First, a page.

The third nipple is out!
The last remnant (discounting scars) of Lis’s battle with leukemia has been removed from her bicep.
And the best part? They let me keep it! (SPOILER ALERT: There’s a picture below!)
Yesterday Lis had her annual oncology check-up. The doctor confirmed all is well. Actually that’s being humble. He actually said he continues to be impressed by how incredible Lis has done.
For you newbies let me give you a brief synopsis on why he would say this:
In April 2005, Lis and I waited until the very last minute to take her to the doctor to see why she was whiter than me, getting random bruising, fatigued, and pin-point red dots all over her legs. We were told she had leukemia and that she needed to be admitted ASAP (more like three months ago) because she basically had 2-3 months to survive. She received a blood transfusion because, comparing her to a car, she would’ve been below the E on the blood gauge. When she was refueled she received non-stop intense chemotherapy treatment for 24 hours a day for seven days straight. To say it nicely, it destroyed her from the inside out.
The first treatment did it’s job and basically killed all the cancer cells. Our next step would be a bone marrow transplant, meaning hundreds more transfusions, blood draws, tests, needle poking and six months of recovery.
Except, quoting an entry from May 18, 2005, “It turns out that Lis may not have to get a bone marrow transplant after all. They sent her blood samples to the Fred Hutchinson Cancer place in Seattle, which is one of the tops in the world, and a doctor, which specializes in AML and is one of the tops in the world was amazed to see that Lis’ chromosomes are splitting and that her body is doing great and that her chance of relapse is very slim. This came as a surprise. Is it true? Are they right? I thought they said the only way to be cured would be a bone marrow transplant.”
So as you can see very good and surprising news. She went through four more rounds of chemo and in November 2005 was pronounced “Remissionized”. I don’t think that’s a word but it sounds cool though, right?
The oncologist had told us that we couldn’t have kids and then that we shouldn’t have kids because what it might to do Lis’s body, the baby, or reactivate the cancer. Well she bounced back so incredibly that he gave us the greenlight to make whoopie and whoopie was made (more than a few times! Can I get a … nevermind) and a baby was made and Lis was healthy and the baby was healthy and the doctor was more impressed so we decided to do it all over again – the whoopie part which accidentally turned into Baby No. 3, which has been awesome so … that brings us back to yesterday.
Her oncologist confirmed what I already knew – that Lis was amazing (brownie points? I think so!) and asked her if she wanted to have the port removed from her arm. Wanting to beat the year-end insurance deductible Lis agreed and this morning at friggin’ 7am we walked back into Providence Hospital, Lis’s home for most of 2005, to get her third nipple removed from her arm.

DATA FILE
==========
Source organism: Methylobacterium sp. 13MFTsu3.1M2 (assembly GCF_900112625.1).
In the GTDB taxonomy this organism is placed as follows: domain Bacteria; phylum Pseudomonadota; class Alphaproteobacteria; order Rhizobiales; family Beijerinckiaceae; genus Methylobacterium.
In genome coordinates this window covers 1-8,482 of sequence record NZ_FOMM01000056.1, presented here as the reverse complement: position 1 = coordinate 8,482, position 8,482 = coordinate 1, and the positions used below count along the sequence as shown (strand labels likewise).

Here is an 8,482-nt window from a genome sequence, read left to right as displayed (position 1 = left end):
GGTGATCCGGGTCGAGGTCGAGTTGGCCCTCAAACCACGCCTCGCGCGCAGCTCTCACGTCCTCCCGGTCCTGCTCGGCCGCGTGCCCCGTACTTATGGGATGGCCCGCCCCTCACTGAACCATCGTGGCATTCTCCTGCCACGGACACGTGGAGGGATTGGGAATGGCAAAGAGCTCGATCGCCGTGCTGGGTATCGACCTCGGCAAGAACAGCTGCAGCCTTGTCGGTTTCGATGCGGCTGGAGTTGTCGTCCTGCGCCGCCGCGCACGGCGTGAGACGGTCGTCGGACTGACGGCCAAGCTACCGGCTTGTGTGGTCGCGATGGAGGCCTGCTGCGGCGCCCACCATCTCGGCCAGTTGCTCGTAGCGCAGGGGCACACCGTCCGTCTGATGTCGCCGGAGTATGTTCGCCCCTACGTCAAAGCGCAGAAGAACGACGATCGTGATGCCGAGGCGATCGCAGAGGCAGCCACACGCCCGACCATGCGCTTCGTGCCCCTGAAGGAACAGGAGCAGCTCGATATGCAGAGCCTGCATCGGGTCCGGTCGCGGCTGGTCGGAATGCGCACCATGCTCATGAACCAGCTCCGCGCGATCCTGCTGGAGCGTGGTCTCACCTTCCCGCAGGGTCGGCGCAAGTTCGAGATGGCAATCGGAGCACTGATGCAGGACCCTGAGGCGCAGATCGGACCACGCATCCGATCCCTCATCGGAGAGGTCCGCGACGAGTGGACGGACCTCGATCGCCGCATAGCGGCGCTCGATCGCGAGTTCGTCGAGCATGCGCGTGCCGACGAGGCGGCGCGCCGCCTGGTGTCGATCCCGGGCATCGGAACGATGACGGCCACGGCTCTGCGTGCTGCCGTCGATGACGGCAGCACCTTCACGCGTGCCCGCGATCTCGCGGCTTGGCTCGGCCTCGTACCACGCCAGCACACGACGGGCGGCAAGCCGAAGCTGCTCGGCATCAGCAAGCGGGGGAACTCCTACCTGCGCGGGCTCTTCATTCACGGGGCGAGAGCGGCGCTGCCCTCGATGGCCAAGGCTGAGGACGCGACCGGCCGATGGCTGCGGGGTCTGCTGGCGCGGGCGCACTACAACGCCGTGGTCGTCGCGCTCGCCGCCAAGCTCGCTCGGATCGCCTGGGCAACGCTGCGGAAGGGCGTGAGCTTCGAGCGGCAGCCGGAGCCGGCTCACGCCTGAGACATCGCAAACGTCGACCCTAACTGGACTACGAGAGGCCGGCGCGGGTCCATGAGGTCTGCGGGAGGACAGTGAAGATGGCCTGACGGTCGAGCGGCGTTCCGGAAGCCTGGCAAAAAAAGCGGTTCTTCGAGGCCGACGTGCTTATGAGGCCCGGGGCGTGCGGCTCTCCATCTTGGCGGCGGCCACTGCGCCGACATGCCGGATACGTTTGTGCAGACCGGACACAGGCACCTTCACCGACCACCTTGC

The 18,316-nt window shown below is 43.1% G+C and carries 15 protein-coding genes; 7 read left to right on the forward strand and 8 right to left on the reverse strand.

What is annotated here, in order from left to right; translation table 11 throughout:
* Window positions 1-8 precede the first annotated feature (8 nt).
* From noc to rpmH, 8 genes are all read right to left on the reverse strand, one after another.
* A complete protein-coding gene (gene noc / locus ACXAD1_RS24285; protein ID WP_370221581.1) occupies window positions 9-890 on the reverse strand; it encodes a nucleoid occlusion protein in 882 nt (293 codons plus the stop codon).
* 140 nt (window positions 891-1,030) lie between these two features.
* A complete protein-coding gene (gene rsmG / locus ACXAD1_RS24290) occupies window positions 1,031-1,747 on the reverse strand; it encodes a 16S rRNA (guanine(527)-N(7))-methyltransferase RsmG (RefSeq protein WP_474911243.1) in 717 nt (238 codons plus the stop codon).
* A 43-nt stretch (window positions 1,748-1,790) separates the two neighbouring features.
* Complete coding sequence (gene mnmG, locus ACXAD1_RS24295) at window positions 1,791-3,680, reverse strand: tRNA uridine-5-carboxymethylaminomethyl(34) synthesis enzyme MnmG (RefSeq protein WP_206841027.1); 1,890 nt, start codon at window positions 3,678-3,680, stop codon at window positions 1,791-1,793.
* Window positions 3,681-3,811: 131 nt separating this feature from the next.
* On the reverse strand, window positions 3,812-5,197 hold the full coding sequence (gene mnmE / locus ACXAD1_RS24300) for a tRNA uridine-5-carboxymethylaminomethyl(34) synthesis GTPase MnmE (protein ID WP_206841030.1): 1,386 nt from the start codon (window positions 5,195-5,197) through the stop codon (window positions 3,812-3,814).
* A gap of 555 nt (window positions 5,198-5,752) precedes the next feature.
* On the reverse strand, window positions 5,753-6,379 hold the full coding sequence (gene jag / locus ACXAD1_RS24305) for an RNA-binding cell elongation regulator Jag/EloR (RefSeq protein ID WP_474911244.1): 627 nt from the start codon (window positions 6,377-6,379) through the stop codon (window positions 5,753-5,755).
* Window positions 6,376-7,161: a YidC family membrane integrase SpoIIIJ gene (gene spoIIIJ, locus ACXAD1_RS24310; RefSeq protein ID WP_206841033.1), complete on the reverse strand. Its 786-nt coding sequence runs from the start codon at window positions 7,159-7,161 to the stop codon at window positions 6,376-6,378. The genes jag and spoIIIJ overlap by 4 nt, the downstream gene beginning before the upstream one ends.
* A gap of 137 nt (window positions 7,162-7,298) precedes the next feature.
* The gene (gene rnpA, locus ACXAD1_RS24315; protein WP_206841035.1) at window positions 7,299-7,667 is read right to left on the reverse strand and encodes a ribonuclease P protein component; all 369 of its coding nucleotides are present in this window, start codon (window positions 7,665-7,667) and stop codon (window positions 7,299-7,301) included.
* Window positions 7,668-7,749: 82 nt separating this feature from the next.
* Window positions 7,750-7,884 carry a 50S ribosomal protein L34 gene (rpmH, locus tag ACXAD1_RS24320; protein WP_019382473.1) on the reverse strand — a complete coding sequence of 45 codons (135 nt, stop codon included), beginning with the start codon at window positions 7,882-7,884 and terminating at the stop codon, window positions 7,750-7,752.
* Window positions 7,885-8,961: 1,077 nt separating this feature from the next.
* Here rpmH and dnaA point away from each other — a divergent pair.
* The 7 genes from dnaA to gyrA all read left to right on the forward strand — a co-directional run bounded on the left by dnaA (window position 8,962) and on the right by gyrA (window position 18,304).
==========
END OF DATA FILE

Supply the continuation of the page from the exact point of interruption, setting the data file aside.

For six years this third nipple was a bump on Lis’s left bicep. She had started with a Groshong Catheter but it started to cause infection every time they went to flush it or draw from it so they went with the more permanent Port-a-Cath, a titanium port that would be inserted into her left arm with a catheter (tiny tube thing) that ran into one of her main arteries that went to her heart. As you can see my medical jargon is amazing. Oh and I know you’re all wondering … no, it doesn’t make the metal detectors go off at the airport. I know right!
She could’ve had it removed years ago but the price was $3,000 and well, at the time we didn’t have insurance to cover it so she left it in. It wasn’t such a nuisance unless you were like Erik and played the ol’ Twist the Back of Someone’s Bicep game which didn’t make Lis feel good and grossed out Erik even more. It wiggled, it jiggled and if you touched it you got the heby jebys but it did it’s job and we were happy about that.
The surgeons were kind enough to let us keep it. I wanted it as a keepsake, something to show the kids when they are older, something to put in the Hope chest, a piece of Johnsonville history. At first they said, “No” then shot me a look of craziness. Then they said, “Maybe”. I guess in the Operating Room Lis made one last push for me and we were able to snag it after it had snagged Lis. Thanks Schnuggiebutt.
But now it’s out and like I said, it’s the last remnant (minus the scars) of her battle with leukemia. As some of the nurses said this morning, it’s like she graduated. I’m thinking it’s closer to closure. Closure to cancer. You never like putting that out there, like talking to your pitcher during a no-hitter, but it sorta feels that way. All the milestones have been met. Remission, 5-year remission, removal of the port. So yah, I guess you can say that in a way it’s like a closure to her fight. Nice work Lisy!
Fine here’s the picture!
Geez, it feels good to be actually writing about what this journal/blog was meant to be for. It’s been awhile since I had gotten a chance to write about something Lis and Leukemia related. I’m kinda sad. In a way it’s a closure for my blogging too. The only Lis/Leukemia posts will be recaps. That sucks! Let’s put this thing back in! 😉